The Marine Corps on Friday dismissed all charges against Lance Cpl. Stephen B. Tatum in connection with the massacre of civilians in Haditha, Iraq. This is the third exoneration of an enlisted Marine linked to the November 2005 killings.
Charges against two other enlisted Marines were previously dropped. The only charges remaining are against Staff Sgt. Frank D. Wuterich, who faces court martial on nine counts of voluntary manslaughter later this year.
Tatum had been charged with involuntary manslaughter in the deaths of two unarmed children in Haditha. He was also facing charges of reckless endangerment and aggravated assault. If convicted, he could have faced 18 years in prison.
The charges against him were dismissed only hours before he was to go to trial. In exchange for the dropping of charges he has agreed to testify at Wuterich’s trial, although his lawyers say there has been no agreement with prosecutors on what he will say.
The dismissal of charges against Tatum is but the latest in a string of decisions in the Haditha case which has served to exonerate the military at all levels and justify its actions in the November 19, 2005 atrocity.
No soldier involved in the killings of two dozen unarmed Iraqi men, women and children will face murder charges. None of the commanding officers will face criminal charges in connection with the massacre.
Lt. Col. Paul Ware, the military investigator overseeing Lance Cpl. Tatum’s pre-trial hearing, recommended last August that all charges against him be dropped. He argued that Tatum shot at the children because Staff Sgt. Wuterich had started firing. Ware wrote at the time that Tatum had killed the civilians, but “the reason he did so was because of his training and the circumstances he was placed in, not to exact revenge and commit murder.”
Lt. Gen. James T. Mattis went against Ware’s recommendation and sent Tatum’s case to trial. The dismissal was then approved by Lt. Gen. Samuel Helland, who took over command of I Marine Expeditionary Forces after Mattis was promoted.
To justify the dropping of charges, Lt. Col. Ware wrote, “I believe Tatum’s real life experience and training on how to clear a room took over and his body instinctively began firing while his head tried to grasp at what and why he was firing. By the time he could recognize that he was shooting at children, his body had already acted.”
In other words, Tatum could not be held accountable because he was following orders and the military rules of engagement. Indeed, the US military’s operations proceed on the basis that the slaughter of innocent civilians—“collateral damage”—is an unfortunate but necessary cost of the war and occupation of Iraq. Tatum also participated in the brutal siege of Fallujah in late 2004 by US forces, which claimed the lives of thousands of civilians.
Mark Zaid, one of Tatum’s civilian attorneys, argued that it was the prosecution of the soldiers involved in the massacre that was in fact an injustice. “I don’t know if we’re ever going to see or truly know exactly what happened, but I can say that there’s an argument to be made that the prosecution of these young Marines has caused more damage to our country’s reputation than the event itself.”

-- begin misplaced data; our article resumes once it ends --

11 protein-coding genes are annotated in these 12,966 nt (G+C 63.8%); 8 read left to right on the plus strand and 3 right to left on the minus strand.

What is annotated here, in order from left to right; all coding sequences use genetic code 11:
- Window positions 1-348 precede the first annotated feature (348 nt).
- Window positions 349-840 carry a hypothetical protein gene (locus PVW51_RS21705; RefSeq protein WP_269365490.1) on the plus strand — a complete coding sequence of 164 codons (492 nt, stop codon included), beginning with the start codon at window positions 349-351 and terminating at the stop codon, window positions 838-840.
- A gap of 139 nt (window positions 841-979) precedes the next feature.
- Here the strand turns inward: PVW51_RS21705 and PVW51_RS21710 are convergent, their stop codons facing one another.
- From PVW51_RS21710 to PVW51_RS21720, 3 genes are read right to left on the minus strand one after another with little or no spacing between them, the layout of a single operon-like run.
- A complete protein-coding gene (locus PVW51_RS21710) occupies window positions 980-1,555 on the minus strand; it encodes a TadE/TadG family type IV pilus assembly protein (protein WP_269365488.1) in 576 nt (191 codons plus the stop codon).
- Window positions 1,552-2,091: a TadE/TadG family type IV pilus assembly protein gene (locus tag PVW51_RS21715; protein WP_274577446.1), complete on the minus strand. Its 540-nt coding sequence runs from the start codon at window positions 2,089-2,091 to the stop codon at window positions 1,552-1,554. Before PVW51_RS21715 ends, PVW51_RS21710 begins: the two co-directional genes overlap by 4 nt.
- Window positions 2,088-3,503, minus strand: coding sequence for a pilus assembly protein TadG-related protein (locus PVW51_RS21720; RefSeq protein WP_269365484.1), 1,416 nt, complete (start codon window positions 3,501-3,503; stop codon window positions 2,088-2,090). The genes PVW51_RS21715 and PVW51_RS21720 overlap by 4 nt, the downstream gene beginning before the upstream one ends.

The Haditha massacre occurred when a squad of infantrymen from the Third Battalion, First Marines (from Camp Pendleton, California) went on a rampage after a roadside bomb exploded near their convoy, killing a Marine. Wuterich ordered five men out of a nearby taxi who were subsequently gunned down and killed.
Staff Sgt. Wuterich lied to a military investigator following the incident, saying that the squad had come under insurgent gunfire following the roadside bombing. He claimed that the five men ordered out the taxi fired on the Marines, and were then gunned down by Iraqi Army soldiers.
Throughout the pre-trial hearings, Wuterich also consistently stated that the Marines came under fire from the civilian houses. “Engaging was the only choice,” he insisted. “The threat had to be neutralized.”
Stephen Tatum asserted in a preliminary hearing that the lighting was poor inside the houses and he saw only shapes. He claimed that he started firing after hearing what he recognized as the racking of AK-47 assault rifles.
All subsequent investigations, however, have shown that the killings were unprovoked and the civilians did not have weapons. Over a period of several hours, the Marines assaulted four Iraqi homes, killing another 19 people. Wuterich led the assault on two houses where most of the civilians were killed.
Investigations conducted by the US government, numerous media outlets and human rights organizations have determined that none of the victims were armed and that many were shot at close range. Some most likely were executed while trying to surrender. Some of the slain women and children were dressed in their pajamas and lying in bed.
A cover-up was initiated by the military immediately following the atrocity. The Marine Corps reported that 15 of the victims had been killed in a roadside bomb explosion, and that another eight had been killed after engaging in a firefight with the squad.
The Marine chain of command destroyed evidence, including photographs taken following the massacre that were inconsistent with this falsified versions of events. Three officers were given administrative letters of censure for destroying evidence and failing to investigate.
A court-martial of Lt. Col. Jeffrey Chessani, the officer in charge of the Third Battalion, is scheduled to begin in late April. He is charged with dereliction of duty of failing to properly investigate the Haditha killings.
Frank Wuterich’s trial was originally ordered to begin March 4, but has been delayed due to evidentiary hearings. A date for a new trial has not been set.